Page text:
In 1973, Ozawa arrived at Boston in a wave of enthusiasm. He was Mister Cool Maestro. He wore swinging love beads. He was a graceful, commanding lion on the podium. He had been mentored at Tanglewood, had studied with Herbert von Karajan in Berlin, and had enjoyed successful tenures with the Toronto and San Francisco Symphonies and well-received guest appearances with the BSO. He took over with the expectation that he’d bring new vision and vigor to an orchestra that had never been less than first-rate but that had never recovered its leading position and general pizazz since Koussevitzky retired in 1949 after a 25-year tenure that climaxed with the creation of the Tanglewood festival. Yes, Ozawa’s a little lightweight, experts said, and his English is sketchy, but with this orchestra to work with, he’ll ripen and mature soon enough, and he’ll build the audience.

Japanese conductor Seiji Ozawa leads the Saito Kinen Orchestra

Ozawa did sell seats. As a hero in his homeland, he attracted to the orchestra millions in Japanese money. But he never did ripen all that much, just as his English remained sketchy. Now and then he gave a standout performance, usually in the full-throated late-Romantic and 20th-century literature, but most of the time what came out was glittering surfaces with nothing substantial beneath: no discernable concept, no vision. Nor did he bring any vital leadership to Tanglewood. For the 29 years of Ozawa’s tenure, music and vision languished in Boston.

And there you have the existential uncertainties involved in a conductor search. You don’t really know what you’ve got till the person arrives and unpacks the trunk. Think the Red Sox, looking for a pitcher and deciding Dice-K was the messiah. Turns out, dice was the word for him.

Ozawa announced his departure three years before the date, so the orchestra had plenty of time to mount a search. Levine’s exit was a shaky house of cards that collapsed all at once. From this point, simply naming a conductor will take two years or more, then a year or more before the chosen one can take the throne. Here’s a survey of that intricate and amorphous process. It’s like a roadmap where there are no roads.

Orchestra manager Mark Volpe says the BSO will form a search committee made up of four players elected by the orchestra, four members of the orchestra board, plus himself and the BSO artistic administrator. Orchestra board members are wealthy enthusiasts and patrons, volunteers not usually trained in music. Since the late 19th century, when Boston Brahmin Henry Lee Higginson created the Boston Symphony and ran it as his own little fiefdom, the history of orchestras has partly been a matter of conductors and musicians chipping away at the power of boards, so far with middling success.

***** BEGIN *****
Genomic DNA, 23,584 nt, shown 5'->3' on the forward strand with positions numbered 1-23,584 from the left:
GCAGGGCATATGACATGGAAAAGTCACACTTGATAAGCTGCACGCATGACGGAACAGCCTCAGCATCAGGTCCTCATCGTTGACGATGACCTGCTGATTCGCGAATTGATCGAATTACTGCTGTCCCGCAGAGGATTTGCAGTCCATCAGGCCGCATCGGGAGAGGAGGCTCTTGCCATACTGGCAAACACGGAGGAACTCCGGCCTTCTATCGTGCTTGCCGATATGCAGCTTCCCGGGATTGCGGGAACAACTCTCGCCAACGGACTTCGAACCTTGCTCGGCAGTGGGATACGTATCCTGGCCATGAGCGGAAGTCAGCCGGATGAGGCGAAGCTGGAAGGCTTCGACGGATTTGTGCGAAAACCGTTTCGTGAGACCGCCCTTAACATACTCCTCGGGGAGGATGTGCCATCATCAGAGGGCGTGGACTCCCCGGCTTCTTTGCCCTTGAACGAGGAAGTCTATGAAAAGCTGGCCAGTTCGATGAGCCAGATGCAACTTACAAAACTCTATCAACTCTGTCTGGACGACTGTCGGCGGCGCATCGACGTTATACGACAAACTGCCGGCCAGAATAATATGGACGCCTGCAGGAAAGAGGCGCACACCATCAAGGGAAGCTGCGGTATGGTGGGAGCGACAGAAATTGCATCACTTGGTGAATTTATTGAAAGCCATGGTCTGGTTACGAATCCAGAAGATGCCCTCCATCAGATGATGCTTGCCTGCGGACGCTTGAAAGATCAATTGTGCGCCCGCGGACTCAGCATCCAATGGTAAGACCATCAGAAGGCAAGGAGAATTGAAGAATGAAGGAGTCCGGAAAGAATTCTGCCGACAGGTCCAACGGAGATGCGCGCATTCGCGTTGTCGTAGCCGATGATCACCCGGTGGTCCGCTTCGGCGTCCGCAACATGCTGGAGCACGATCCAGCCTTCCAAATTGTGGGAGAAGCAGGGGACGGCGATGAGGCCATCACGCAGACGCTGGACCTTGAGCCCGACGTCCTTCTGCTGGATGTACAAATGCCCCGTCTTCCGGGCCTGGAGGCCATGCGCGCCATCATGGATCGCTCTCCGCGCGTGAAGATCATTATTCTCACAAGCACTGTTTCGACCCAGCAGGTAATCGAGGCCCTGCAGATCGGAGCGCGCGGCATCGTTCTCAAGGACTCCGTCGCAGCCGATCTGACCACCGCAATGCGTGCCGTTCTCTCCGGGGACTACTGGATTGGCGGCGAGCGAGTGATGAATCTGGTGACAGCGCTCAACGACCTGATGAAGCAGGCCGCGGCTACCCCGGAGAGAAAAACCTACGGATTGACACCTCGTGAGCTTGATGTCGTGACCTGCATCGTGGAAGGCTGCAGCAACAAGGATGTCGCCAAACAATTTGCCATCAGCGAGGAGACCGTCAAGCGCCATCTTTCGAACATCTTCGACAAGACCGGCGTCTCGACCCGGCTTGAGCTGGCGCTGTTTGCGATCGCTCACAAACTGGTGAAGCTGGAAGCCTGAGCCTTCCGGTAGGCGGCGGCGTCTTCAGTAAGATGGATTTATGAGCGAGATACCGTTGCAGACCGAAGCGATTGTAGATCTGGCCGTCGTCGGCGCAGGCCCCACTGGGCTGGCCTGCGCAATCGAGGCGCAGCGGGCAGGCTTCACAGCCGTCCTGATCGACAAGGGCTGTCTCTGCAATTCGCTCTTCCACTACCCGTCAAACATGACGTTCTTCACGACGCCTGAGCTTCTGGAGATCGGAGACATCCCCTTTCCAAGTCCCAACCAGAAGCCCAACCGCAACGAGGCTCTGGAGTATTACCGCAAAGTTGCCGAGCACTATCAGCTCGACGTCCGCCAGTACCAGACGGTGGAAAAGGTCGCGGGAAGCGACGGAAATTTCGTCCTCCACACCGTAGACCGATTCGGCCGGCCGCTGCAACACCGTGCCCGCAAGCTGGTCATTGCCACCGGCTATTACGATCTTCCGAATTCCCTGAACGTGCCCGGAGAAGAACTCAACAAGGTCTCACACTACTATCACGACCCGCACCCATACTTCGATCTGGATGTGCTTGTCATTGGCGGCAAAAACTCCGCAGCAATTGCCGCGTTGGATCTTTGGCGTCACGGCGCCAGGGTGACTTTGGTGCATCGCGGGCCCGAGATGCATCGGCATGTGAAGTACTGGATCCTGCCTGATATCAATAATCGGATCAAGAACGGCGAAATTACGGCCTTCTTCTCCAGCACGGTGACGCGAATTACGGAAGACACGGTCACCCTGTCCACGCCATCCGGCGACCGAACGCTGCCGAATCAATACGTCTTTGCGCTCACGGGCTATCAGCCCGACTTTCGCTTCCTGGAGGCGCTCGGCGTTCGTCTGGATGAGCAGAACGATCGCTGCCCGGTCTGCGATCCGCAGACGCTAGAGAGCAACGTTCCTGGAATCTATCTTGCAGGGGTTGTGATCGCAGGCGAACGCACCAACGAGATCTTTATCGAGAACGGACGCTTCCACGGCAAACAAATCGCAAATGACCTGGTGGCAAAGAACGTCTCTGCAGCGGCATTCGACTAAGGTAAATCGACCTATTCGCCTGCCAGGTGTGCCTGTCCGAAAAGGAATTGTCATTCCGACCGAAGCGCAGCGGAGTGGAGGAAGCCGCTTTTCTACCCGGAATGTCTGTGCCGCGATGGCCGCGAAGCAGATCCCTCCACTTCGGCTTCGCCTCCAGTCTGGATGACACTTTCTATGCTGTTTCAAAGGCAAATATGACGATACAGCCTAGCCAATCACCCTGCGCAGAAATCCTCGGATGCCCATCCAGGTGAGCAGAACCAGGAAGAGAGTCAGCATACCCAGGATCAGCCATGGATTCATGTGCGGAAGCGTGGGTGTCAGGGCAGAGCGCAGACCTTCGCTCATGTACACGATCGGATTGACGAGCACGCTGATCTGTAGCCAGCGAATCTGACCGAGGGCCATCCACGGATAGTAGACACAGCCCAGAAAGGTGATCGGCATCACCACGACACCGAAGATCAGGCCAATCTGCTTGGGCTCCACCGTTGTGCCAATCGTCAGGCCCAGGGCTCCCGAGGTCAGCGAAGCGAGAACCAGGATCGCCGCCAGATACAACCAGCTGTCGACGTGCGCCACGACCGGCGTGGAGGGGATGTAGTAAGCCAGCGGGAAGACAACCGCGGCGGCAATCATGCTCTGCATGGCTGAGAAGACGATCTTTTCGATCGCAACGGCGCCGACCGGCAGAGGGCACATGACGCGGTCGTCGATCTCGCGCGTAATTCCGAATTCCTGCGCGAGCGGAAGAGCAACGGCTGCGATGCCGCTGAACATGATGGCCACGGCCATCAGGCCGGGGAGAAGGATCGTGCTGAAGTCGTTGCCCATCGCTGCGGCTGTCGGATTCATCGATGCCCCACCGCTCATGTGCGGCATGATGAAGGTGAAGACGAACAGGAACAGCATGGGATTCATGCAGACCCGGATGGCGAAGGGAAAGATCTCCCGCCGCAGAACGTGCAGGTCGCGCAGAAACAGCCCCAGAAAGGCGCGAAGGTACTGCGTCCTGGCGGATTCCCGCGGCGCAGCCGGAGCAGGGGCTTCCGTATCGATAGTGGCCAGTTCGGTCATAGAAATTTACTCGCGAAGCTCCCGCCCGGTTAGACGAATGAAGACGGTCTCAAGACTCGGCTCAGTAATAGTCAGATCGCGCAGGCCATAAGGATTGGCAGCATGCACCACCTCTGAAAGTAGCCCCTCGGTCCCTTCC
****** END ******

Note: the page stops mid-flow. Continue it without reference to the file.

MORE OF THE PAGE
The opinion of the players counts now, but the board still holds the power because they are the legal fiduciaries. If a music director does something outrageous or alienates the orchestra or plays too much music not enough people like, the board fires his backside. Boards have ousted conductors like Mahler, in New York, to Stokowski, in Philadelphia (the latter at the peak of his popularity, because he insisted on playing the Schoenberg violin concerto). When looking for a conductor, boards traditionally go for the more glamorous candidates, because boards tend to know more about money than music.

Among the first things the BSO search committee has to do is fill out the roster of guest conductors for the next couple of years. At the same time they have to decide on the job description for the coming music director. In that description, the artistic issue always comes first, but after that come many, many other issues relating to Tanglewood, fundraising, external commitments, community, age, health, availability, gender, chemistry, and so on, more or less endlessly. On the line are jobs, reputations, organizations, and millions of dollars.

Over the coming seasons the guest conductors will be a mix of maestros known and new to the orchestra. Every player in the orchestra fills out a grade form for every guest. Players are highly picky, but when a conductor gives the downbeat they know the real thing when they see it. (Except when they’re wrong.) Since anybody who is anybody is scheduled years ahead, it will probably take at least two years for the orchestra to see all persons of interest. Meanwhile, among the guest conductors in the next year or two, who is a real contestant in the beauty contest and who is not, says manager Volpe, is “fluid.” In other words, they’re not saying. From this stage until the end, the cards will be played very, very close, and speculation will fester month after month.